Hurricane season is a big deal for us. By “us” I mean ImpactWeather specifically but it’s no stretch to include all meteorologists with an interest in the tropics. It’s also a big deal for our clients with offshore interests (which makes it a no-brainer that it’s a really big deal for us). Homeowners, local and state governments, even non-clients turn a sharp eye to the Atlantic Basin for six months of the year (that would be the length of the Atlantic hurricane season) all with a similar interest: Is this the year a storm is going to get me/flood me/end my business/change my life?
A large part of our business is preparing our clients for the coming season — and not only, as you might suspect, by providing accurate forecasts. We do that, of course, but we also provide in-person and via recorded preparedness presentations to help our clients prepare their employees for the coming tropical season. After all, what good is preparing your business if the employees who run it are busy at home taking care of things that could have easily been taken care of before the storm? In fact, when I finish this post I’ll be jumping in my truck to visit a client later this morning for just such a presentation.
But it’s not all about the hurricane, is it? Life goes on. Friends have difficulties, family members get sick, sometimes the mortgage is a huge headache instead of only a moderate one. Sometimes it’s about taking time out from an otherwise seriously busy day to stop and smell the roses. That’s why this article, tempting as it is, will not be about hurricane preparedness. Instead it’s about other stuff. Stuff that’s not even meteorological, but a big deal just the same.
First, did you know it’s National CPR Week? Indeed it is. When’s the last time you saved a life? When’s the last time you prepared to save a life? Your family, your friends, your colleagues, your neighbors — nobody is immune from cardiac arrest. It’s our duty as citizens to know the basic steps to save a life. Cardiopulmonary resuscitation, more commonly known as CPR, is a simple way to save a life. There’s only one catch: you must know how to do it, and for that you need to be trained. The American Red Cross suggests that at least one person in every household should be trained not only in CPR but also how to use an AED (automated external defibrillator). Fact: According to the American Heart Association, 80 percent of cardiac arrests happen in the home.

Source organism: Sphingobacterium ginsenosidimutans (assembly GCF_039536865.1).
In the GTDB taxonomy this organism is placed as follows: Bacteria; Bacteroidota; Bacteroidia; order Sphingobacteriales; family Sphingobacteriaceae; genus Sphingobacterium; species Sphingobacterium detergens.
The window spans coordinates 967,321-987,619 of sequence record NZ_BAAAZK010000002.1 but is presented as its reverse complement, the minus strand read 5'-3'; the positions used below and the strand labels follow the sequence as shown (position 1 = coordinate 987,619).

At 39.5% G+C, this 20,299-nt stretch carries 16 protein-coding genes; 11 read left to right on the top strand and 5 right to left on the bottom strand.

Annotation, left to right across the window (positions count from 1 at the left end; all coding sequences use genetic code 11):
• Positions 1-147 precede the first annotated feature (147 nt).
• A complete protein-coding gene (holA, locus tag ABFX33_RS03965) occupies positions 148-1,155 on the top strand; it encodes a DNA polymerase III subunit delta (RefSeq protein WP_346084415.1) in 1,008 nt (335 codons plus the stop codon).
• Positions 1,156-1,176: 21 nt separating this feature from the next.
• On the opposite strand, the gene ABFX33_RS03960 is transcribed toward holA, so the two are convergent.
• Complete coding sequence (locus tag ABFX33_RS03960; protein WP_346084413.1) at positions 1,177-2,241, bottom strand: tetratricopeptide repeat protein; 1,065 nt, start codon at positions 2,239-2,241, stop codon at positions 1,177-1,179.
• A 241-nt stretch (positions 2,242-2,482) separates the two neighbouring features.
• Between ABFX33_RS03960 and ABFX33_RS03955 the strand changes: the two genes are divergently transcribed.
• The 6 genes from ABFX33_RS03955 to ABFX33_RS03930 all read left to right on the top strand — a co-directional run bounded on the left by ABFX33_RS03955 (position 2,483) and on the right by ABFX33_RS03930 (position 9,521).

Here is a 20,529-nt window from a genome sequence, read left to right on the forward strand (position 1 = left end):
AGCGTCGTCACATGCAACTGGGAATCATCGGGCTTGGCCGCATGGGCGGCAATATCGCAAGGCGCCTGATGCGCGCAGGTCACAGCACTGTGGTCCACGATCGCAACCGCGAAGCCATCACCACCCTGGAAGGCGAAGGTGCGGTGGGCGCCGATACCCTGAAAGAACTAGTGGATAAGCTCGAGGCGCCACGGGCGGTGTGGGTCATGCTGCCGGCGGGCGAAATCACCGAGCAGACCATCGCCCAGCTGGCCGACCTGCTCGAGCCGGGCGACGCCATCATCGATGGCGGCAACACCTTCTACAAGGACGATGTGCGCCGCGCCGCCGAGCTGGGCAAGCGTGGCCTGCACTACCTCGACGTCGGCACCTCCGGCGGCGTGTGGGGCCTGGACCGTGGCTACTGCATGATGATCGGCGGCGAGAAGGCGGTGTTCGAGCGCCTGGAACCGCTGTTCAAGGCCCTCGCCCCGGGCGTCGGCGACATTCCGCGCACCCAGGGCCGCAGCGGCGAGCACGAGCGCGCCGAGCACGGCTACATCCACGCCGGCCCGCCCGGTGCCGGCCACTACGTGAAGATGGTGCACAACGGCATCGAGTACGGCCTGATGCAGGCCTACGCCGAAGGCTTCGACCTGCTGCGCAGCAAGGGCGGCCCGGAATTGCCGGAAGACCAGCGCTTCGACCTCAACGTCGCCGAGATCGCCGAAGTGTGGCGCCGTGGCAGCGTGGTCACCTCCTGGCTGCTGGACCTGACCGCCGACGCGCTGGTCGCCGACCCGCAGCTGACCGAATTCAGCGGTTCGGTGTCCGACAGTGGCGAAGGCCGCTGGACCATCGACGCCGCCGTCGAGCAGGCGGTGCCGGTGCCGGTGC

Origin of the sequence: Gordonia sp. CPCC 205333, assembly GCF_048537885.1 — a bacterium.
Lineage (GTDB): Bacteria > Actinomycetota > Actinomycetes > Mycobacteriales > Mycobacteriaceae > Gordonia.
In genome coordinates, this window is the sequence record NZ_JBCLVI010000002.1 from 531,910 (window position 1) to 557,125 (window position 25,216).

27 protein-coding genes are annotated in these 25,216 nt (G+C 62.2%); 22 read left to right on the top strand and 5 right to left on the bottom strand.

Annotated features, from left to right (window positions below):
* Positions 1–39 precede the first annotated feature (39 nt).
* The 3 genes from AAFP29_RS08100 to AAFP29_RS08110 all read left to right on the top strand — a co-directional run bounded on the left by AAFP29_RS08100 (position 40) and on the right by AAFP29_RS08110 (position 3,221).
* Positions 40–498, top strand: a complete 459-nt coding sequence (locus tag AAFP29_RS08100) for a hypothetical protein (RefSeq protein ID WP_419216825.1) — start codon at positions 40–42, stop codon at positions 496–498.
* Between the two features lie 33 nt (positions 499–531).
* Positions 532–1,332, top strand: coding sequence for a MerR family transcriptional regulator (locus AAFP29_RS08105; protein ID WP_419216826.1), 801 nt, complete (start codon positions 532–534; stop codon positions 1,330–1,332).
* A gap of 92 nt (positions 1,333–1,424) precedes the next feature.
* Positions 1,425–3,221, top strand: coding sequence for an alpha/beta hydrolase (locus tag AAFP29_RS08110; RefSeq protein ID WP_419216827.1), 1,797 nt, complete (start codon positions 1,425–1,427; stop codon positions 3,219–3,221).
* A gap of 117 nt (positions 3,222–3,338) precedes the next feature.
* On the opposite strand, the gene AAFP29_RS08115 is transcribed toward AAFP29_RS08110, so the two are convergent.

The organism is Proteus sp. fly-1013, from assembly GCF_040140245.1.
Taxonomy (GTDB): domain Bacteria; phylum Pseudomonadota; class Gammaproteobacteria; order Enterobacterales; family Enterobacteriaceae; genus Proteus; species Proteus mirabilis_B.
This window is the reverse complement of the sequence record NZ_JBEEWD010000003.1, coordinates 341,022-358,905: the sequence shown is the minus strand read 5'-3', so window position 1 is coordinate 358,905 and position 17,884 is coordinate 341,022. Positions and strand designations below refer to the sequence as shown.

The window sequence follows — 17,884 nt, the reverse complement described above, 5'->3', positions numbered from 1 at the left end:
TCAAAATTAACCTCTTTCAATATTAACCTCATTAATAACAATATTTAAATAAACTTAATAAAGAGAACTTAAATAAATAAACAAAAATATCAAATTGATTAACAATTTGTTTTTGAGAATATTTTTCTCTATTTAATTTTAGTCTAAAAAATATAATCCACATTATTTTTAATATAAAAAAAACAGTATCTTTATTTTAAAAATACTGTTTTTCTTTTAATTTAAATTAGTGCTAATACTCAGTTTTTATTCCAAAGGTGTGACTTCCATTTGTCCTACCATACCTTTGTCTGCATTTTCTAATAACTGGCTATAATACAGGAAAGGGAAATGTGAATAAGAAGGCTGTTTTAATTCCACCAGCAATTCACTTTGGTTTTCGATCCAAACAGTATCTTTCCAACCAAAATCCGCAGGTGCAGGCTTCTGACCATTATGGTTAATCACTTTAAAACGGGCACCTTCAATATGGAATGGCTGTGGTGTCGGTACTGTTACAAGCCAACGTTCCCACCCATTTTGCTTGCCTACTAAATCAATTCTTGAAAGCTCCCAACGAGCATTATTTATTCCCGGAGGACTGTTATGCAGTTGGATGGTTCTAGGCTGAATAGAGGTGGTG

If you learned CPR as a Boy Scout (as I did) or as a Girl Scout decades ago, here’s something new: CPR is now a “breathless” procedure. No more mouth-to-mouth. It’s been determined that there’s enough oxygen in the blood for several minutes without breathing, but the problem is getting the blood to circulate. That’s why CPR is now chest compressions only. That is, after you dial 911. Get trained. Save a life. And visit the American Heart Association and the American Red Cross for more information.
Lastly, take time today to enjoy the Venus Transit later this afternoon. This is a once-in-a-lifetime event and it will be entirely visible throughout most of eastern Asia, eastern Australia and Alaska. A partial transit can be seen in progress at sunrise throughout Europe, western Asia and eastern Africa. A partial transit can be seen in progress at sunset throughout most of North America, Central America and western South America. For North American viewers, the transit will last about 7 hours. The next transit will not take place until 2117. If you, your kids or even your grandchildren (more than likely) miss it, that’s it — you won’t have another chance. Learn more about the transit from NASA here. One more thing: Never look at the sun with the naked eye. Always, always use protective eye wear. Even for those of us in America watching near sunset this evening, never, ever look at the sun without protective eye wear.
That’s it. Hurricane season’s here. Learn how to save a life. Take time out for a once-in-a-lifetime experience. I’ve got to get to a presentation . . .